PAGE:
Accessibility links

Breaking News

Cameroon’s HIV/AIDS Patients Shirk Hospitals for Fear of COVID-19

FILE - People, some wearing masks, walk by the entrance to Yaounde General Hospital, in Yaounde, Cameroon, March 6, 2020, amid the coronavirus pandemic.
FILE - People, some wearing masks, walk by the entrance to Yaounde General Hospital, in Yaounde, Cameroon, March 6, 2020, amid the coronavirus pandemic.

Cameroon's Ministry of Health says tens of thousands of people living with HIV and AIDS are refusing to enter hospitals for fear of catching the coronavirus. Health workers say if those patients do not get the antiretroviral drugs the need, they put themselves at risk. Ahead of World AIDS Day on December 1, Cameroon’s medics are urging HIV-positive patients to take their medicine.

At Yaoundé’s Baptist Hospital Etugebe, about 30 people with AIDS listen to speakers and health workers talk about HIV.

19-year-old Nyako Cinthia Njiti, who for five years has been living with AIDS, said it has been nine months since they last held a meeting.

"We always have monthly meetings, we sit together, share ideas, encourage others, people share their success stories. And due to the fact that people cannot meet, it disturbs children from coming together and having the fun they always have. And also, when they come for drugs, we always have counseling sessions with them. They play with toys. Those things are not more happening," said Njiti.

More disturbingly, Cameroon’s health ministry reports that of the 300,000 HIV-positive people in the country who need antiretrovirals, about 60 percent refuse to visit hospitals because of COVID-19.

Sintieh Ngek is with the Cameroon Baptist Convention health services. He said failure to take anti-retroviral drugs can weaken the immune systems of people with AIDS.

“When the immune system is that weak, every disease that comes to the body is going to infect the body, so you have frequent diarrheas, weight loss, diseases like cryptococcal meningitis and tuberculosis. These are very common opportunistic infections," said Ngek.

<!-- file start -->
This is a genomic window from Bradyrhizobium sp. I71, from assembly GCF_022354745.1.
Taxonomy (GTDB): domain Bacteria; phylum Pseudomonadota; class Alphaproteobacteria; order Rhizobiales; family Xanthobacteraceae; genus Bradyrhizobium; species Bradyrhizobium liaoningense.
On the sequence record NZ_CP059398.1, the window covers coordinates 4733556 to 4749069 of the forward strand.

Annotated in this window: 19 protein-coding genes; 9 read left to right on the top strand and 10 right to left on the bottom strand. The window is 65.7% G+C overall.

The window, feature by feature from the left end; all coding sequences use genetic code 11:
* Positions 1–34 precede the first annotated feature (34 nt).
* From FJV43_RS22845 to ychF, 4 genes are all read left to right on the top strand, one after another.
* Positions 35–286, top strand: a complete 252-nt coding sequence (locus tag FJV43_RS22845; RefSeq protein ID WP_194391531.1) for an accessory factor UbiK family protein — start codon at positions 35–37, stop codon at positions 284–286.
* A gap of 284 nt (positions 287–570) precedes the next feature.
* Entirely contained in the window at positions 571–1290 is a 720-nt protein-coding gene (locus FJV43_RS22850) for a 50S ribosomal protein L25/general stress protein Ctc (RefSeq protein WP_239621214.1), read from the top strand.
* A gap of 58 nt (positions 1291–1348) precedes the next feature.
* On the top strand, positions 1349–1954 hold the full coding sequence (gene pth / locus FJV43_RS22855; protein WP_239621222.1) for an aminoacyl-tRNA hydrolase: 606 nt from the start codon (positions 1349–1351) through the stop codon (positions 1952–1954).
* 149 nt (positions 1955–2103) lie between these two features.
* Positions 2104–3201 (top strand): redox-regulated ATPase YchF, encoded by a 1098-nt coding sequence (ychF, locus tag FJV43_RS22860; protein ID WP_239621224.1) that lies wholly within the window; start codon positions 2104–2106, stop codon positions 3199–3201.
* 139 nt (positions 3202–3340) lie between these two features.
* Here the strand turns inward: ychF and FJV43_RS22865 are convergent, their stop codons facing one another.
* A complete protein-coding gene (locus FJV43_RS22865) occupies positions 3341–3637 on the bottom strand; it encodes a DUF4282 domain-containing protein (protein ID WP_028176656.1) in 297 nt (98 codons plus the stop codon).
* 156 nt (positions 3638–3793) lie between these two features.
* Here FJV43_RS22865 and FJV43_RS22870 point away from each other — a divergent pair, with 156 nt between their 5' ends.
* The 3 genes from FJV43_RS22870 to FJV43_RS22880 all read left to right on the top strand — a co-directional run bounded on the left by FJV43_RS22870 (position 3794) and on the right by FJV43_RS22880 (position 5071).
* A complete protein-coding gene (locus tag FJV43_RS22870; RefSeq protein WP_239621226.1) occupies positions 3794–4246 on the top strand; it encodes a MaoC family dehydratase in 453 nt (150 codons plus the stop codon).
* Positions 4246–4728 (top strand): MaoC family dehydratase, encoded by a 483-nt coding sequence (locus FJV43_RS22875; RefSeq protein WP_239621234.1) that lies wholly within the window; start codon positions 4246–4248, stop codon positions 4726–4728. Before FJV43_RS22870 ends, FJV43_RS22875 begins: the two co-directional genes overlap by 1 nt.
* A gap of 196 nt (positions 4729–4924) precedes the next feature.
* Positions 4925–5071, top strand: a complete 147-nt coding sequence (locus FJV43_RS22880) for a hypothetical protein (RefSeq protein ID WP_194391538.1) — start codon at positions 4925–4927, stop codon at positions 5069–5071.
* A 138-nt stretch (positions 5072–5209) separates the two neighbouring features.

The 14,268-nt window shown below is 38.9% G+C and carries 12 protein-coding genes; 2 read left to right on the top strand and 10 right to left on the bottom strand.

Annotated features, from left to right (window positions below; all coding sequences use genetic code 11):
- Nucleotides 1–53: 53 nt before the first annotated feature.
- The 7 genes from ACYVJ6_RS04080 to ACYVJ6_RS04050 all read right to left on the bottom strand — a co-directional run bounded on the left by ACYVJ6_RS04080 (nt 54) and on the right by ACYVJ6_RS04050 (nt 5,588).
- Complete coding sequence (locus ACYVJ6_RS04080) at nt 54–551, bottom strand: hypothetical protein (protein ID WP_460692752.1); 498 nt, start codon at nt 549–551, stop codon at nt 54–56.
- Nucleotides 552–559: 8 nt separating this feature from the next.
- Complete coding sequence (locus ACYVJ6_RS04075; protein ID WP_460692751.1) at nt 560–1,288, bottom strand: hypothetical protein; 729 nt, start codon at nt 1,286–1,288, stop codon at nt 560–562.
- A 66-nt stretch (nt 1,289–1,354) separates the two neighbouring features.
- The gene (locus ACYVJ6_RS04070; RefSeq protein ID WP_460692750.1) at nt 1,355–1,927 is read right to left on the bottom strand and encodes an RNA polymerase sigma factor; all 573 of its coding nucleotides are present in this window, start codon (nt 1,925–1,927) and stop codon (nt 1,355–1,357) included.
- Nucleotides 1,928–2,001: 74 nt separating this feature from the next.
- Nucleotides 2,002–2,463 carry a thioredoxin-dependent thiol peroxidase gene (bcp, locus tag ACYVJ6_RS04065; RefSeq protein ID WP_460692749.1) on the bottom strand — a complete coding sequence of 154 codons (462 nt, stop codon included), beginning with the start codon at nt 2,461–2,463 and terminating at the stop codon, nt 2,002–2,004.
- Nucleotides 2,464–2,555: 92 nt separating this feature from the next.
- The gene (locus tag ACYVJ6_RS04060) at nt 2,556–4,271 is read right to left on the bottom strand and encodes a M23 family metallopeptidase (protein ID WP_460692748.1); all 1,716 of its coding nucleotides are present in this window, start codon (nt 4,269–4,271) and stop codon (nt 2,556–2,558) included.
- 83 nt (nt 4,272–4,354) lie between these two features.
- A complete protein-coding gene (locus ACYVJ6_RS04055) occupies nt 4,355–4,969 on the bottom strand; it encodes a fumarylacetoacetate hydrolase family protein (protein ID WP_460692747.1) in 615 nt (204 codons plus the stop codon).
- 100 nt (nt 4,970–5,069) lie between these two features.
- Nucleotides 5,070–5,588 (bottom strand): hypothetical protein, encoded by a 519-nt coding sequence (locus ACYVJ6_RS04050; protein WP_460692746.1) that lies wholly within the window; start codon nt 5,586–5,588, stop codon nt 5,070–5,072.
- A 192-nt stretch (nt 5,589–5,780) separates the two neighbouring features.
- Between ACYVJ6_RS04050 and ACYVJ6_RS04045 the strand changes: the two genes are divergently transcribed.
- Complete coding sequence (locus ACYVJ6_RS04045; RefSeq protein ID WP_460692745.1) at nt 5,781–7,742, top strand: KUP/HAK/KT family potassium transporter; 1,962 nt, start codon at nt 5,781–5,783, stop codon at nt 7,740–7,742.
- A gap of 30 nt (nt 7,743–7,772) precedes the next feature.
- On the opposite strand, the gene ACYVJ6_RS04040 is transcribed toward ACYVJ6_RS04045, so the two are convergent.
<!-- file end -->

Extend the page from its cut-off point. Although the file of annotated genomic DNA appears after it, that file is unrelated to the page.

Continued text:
Gilbert Tene of the Cameroon Medical Council said to fill the gap, medics are going to AIDS patients in their homes and giving them a one-month supply of anti-retrovirals.

"We need those patients at the hospitals to keep on counseling, to provide them with drugs and provide them with any other support. That is why we have come up with what is called differentiated service delivery which has made us to go out to the community to assist those who cannot come to the hospital," said Tene.

Health worker Awa Fany said some hospitals in Cameroon are running short on funds for AIDS patients because of the pandemic.

"Funding has become limited. Funders are now paying more attention to COVID-19 and so we are asking ourselves how can we ensure that we distribute resources in an even manner such that we still care for children who are HIV positive while taking care of those who are COVID-19 positive," said Fany.

Even before the pandemic, Cameroon health officials struggled to get AIDS patients to hospitals for treatment.

Cameroon’s Ministry of Health says in 2019, 75% of AIDS-infected children died in their first five years.

The government blames parents who fail to follow up on treatment for their children while many parents cannot afford transport fees to get them to city hospitals.